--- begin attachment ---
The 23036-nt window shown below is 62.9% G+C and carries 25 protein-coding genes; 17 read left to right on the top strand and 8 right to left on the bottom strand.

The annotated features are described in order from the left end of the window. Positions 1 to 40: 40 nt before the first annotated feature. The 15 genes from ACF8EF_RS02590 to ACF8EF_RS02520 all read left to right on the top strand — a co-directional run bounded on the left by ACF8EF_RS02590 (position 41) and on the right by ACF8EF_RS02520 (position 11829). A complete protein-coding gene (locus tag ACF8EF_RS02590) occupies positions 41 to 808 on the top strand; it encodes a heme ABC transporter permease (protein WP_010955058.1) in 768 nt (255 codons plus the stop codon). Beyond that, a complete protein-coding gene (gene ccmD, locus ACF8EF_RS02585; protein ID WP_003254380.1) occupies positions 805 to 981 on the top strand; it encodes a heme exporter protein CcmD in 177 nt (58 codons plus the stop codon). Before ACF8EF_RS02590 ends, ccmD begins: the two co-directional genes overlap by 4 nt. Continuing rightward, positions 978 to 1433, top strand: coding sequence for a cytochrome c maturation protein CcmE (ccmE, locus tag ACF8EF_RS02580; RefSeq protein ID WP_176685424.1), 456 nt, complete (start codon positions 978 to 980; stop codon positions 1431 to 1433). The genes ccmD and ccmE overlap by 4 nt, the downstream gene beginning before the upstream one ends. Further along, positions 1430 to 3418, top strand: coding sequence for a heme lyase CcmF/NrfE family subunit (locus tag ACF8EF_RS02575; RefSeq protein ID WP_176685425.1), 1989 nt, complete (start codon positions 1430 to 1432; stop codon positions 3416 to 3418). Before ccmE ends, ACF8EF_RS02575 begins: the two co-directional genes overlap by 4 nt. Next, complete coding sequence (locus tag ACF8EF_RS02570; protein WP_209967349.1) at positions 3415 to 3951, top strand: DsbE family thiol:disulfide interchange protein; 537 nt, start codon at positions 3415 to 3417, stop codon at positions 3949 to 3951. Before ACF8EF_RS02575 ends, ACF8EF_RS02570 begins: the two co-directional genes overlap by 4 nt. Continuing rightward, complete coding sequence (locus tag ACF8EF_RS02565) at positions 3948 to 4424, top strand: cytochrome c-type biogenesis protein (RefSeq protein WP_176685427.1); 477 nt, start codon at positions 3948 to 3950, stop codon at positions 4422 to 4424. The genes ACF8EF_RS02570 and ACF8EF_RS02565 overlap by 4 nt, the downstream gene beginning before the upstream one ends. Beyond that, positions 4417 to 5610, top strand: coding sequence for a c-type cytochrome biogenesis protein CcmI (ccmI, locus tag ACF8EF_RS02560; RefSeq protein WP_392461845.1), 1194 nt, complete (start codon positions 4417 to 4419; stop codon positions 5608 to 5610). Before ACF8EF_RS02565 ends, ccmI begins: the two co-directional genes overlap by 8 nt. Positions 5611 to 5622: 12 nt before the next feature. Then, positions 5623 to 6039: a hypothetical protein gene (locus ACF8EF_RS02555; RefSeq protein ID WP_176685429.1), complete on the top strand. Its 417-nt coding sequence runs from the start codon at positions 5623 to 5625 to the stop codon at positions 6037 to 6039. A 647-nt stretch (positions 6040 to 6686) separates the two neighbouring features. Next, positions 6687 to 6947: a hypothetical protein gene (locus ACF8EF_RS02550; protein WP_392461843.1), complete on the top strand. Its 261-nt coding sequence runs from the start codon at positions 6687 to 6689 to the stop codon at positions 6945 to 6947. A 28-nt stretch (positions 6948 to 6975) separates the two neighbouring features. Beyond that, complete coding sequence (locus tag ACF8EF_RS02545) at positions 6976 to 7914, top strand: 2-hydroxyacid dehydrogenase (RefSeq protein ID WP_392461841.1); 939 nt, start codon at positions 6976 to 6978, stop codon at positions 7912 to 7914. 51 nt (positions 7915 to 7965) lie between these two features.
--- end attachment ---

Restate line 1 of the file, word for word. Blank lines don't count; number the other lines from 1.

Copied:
The 23036-nt window shown below is 62.9% G+C and carries 25 protein-coding genes; 17 read left to right on the top strand and 8 right to left on the bottom strand.